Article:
The Return of “Mostly Peaceful”
By: Becket Adams - nationalreview.com - April 28, 2024 The American news media are here once again to tell you that you aren’t hearing what you’re hearing and seeing what you’re seeing. Sure, you may see ...
Bill Maher on Real Time with Bill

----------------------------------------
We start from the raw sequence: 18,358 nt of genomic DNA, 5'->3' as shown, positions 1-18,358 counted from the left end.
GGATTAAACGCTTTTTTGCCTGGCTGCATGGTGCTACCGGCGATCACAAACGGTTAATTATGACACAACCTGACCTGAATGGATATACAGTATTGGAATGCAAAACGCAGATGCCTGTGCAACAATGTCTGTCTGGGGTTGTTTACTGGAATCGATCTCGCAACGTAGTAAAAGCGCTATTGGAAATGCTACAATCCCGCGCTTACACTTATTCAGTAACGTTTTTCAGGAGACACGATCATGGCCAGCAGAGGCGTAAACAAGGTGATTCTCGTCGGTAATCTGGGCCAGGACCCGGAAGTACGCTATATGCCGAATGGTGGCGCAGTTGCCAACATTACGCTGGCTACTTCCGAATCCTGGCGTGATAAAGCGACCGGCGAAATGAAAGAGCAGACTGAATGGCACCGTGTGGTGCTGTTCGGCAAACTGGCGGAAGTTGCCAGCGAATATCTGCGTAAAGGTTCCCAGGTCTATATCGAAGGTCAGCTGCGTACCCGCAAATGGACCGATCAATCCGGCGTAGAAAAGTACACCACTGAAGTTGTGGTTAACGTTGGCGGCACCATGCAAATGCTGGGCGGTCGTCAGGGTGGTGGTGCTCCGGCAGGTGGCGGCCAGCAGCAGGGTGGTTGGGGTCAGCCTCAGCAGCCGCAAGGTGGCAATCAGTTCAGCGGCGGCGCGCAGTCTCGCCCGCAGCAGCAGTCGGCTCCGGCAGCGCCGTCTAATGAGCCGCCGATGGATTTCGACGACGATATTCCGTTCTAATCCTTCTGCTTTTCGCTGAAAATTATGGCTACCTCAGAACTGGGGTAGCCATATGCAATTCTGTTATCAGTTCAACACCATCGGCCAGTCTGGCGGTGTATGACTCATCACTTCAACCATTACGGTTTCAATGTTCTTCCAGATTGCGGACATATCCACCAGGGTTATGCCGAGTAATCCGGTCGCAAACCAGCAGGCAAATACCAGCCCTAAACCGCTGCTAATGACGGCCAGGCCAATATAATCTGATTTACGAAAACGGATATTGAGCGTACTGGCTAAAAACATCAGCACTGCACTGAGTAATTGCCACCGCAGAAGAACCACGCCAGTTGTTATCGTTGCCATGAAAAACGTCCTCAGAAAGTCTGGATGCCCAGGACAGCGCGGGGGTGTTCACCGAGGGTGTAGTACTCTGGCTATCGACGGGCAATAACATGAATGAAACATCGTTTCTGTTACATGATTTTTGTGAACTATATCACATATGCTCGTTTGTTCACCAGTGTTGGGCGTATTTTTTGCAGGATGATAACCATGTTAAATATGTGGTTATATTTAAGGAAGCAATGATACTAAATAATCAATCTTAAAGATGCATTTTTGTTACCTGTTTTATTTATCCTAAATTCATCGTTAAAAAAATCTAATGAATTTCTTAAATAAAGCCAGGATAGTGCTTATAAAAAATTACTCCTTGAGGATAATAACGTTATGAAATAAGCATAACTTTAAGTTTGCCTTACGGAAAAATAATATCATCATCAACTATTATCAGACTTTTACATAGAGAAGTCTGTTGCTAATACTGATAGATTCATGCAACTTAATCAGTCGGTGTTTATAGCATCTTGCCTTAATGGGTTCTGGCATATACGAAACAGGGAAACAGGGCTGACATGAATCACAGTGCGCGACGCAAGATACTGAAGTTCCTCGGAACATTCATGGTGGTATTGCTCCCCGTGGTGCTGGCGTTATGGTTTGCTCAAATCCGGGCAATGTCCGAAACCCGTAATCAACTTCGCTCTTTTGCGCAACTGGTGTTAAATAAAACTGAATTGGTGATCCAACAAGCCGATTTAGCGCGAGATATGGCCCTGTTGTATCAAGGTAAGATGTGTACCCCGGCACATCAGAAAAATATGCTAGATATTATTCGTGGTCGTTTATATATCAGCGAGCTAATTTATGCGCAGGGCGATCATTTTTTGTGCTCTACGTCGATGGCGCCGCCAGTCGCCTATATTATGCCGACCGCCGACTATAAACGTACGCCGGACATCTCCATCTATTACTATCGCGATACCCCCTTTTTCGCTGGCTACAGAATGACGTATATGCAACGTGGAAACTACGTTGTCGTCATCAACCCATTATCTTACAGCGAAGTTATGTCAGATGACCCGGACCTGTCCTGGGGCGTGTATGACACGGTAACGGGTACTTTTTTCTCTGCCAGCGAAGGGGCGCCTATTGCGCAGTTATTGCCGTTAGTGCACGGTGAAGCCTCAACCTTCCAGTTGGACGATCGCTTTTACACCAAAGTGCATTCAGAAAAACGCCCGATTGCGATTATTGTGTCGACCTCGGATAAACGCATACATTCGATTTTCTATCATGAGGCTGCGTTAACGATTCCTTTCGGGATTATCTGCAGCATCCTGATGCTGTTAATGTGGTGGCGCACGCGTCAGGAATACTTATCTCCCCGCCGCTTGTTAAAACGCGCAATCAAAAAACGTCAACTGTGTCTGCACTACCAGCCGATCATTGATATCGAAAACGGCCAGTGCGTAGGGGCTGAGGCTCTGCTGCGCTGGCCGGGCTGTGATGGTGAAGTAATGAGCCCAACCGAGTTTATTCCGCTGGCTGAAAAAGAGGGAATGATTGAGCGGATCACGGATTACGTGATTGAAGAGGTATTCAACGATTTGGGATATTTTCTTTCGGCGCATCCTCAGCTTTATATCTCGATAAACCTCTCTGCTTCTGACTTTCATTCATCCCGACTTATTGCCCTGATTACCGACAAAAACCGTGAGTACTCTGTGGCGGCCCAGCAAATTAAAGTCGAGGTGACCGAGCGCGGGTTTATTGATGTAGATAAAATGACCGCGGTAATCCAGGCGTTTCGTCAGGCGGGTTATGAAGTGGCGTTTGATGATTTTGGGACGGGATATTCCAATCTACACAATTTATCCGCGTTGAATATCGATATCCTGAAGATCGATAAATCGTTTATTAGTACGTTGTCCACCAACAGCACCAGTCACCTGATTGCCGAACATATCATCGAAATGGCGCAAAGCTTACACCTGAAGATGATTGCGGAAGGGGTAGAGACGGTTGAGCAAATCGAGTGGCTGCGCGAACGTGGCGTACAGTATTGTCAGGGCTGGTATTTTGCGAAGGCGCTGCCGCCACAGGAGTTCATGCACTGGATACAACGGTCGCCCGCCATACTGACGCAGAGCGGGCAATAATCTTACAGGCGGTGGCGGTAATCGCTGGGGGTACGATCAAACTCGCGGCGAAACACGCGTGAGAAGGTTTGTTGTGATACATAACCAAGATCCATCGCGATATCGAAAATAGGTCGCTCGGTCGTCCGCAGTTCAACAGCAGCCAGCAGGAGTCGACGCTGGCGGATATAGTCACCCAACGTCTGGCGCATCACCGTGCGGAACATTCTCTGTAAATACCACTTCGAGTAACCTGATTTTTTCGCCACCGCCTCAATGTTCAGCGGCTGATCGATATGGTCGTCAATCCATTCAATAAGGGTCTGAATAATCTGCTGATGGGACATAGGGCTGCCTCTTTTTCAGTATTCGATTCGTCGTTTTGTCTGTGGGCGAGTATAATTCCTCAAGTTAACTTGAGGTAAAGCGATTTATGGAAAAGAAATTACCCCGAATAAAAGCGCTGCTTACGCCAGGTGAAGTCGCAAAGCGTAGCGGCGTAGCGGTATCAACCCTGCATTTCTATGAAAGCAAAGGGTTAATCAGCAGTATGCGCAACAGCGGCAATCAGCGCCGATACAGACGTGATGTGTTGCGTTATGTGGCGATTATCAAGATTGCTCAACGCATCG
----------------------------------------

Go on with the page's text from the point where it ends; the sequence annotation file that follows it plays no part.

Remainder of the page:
Bill Maher and Pro-Hamas Protesters
Bill Maher again took a blowtorch to the modern social justice warrior, adding that most of the time, it’s a gross exercise in narcissism.
Environmental Protection Agency Administrator Michael Regan
Plan to Ration Electricity
By: The Editorial Board - wsj.com - April 26, 2024 New rules are designed to eliminate fossil-fuel power plants. Energy scarcity is sure to result. The Biden Administration’s regulations are coming so fast and furious ...